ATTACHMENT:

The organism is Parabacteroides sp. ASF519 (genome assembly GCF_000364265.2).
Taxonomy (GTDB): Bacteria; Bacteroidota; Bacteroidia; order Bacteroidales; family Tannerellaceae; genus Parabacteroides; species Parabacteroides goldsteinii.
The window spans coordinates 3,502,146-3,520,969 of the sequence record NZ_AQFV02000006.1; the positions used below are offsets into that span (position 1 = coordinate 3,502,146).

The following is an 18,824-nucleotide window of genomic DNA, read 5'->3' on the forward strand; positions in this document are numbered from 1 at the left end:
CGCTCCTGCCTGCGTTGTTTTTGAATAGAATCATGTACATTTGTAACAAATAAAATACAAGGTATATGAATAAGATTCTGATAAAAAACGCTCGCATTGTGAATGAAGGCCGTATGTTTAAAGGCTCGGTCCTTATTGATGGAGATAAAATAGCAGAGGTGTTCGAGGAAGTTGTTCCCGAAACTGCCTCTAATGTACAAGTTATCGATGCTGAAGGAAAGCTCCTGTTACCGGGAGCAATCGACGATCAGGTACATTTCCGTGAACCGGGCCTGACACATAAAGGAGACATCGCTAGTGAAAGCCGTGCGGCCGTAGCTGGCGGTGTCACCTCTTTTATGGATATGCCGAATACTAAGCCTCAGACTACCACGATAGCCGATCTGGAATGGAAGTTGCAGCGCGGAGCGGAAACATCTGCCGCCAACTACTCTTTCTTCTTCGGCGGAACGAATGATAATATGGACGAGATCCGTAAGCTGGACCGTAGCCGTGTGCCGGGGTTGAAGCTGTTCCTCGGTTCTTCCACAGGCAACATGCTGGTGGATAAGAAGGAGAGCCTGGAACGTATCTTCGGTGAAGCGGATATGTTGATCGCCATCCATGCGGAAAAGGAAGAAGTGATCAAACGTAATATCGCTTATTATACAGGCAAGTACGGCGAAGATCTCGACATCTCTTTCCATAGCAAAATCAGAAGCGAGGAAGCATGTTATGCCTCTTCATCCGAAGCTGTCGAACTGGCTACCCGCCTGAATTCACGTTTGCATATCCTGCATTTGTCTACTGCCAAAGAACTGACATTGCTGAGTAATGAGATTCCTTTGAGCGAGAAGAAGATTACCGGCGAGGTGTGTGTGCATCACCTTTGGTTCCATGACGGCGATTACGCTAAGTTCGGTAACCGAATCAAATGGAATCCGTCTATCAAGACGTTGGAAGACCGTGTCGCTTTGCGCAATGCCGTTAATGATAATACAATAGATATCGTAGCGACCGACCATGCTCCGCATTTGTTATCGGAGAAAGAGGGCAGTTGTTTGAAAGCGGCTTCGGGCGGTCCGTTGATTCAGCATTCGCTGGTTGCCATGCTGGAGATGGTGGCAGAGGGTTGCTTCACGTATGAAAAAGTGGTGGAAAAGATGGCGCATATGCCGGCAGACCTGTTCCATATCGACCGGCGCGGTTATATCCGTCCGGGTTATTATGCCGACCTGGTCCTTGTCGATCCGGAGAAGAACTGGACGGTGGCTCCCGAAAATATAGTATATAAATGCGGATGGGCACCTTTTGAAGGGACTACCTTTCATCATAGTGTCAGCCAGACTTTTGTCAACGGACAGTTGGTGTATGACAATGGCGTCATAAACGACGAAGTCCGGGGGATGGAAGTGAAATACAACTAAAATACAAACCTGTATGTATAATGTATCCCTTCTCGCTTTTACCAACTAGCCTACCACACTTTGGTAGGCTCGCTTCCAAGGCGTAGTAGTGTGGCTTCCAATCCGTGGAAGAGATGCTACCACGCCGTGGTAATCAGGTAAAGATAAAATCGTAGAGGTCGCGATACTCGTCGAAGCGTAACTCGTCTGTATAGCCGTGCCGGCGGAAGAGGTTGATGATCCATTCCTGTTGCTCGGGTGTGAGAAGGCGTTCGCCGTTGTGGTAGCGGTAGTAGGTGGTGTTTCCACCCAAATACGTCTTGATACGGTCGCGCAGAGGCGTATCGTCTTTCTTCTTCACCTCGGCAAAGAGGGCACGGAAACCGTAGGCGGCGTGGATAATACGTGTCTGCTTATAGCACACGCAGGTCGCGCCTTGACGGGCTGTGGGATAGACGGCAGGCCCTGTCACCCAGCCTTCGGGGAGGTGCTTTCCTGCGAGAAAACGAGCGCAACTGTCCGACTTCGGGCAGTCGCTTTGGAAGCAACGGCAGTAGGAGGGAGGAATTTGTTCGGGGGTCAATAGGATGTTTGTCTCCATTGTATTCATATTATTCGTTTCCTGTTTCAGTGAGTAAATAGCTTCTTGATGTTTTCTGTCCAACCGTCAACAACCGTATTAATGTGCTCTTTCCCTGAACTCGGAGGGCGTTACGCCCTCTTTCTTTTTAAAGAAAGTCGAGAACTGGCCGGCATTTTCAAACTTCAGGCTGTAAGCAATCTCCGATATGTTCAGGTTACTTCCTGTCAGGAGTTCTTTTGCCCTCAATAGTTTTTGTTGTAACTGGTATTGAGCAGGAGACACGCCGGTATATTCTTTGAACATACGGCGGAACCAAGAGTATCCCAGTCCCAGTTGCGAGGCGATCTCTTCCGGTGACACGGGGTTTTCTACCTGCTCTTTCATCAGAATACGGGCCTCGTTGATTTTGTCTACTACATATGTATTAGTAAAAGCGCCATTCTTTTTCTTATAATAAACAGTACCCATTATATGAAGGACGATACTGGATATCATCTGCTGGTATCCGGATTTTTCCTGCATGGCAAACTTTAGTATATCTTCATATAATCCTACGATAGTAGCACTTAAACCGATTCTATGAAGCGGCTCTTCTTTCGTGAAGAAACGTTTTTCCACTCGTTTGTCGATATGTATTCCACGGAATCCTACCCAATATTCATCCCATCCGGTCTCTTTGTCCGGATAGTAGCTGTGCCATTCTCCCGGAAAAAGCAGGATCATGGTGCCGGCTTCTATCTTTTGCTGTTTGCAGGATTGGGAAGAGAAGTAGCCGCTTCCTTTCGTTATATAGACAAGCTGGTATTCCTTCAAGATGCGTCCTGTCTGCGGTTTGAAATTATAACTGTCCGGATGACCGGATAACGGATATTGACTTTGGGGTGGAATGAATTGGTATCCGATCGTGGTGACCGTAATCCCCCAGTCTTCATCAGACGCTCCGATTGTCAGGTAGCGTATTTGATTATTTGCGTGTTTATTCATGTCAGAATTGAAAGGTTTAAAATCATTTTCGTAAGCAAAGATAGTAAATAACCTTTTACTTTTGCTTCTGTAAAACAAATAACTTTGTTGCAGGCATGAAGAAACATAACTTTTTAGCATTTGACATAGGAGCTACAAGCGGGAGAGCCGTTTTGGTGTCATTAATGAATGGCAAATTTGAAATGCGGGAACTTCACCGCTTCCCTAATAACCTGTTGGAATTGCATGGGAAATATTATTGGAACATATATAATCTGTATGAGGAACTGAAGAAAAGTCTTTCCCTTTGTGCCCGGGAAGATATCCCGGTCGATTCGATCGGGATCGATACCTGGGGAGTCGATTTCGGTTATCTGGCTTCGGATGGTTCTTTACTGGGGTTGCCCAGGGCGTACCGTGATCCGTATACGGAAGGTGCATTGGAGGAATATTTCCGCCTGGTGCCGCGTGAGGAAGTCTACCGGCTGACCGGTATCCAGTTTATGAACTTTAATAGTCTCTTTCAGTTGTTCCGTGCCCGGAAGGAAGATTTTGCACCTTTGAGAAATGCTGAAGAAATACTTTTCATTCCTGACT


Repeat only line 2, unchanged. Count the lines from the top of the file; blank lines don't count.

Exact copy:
Taxonomy (GTDB): Bacteria; Bacteroidota; Bacteroidia; order Bacteroidales; family Tannerellaceae; genus Parabacteroides; species Parabacteroides goldsteinii.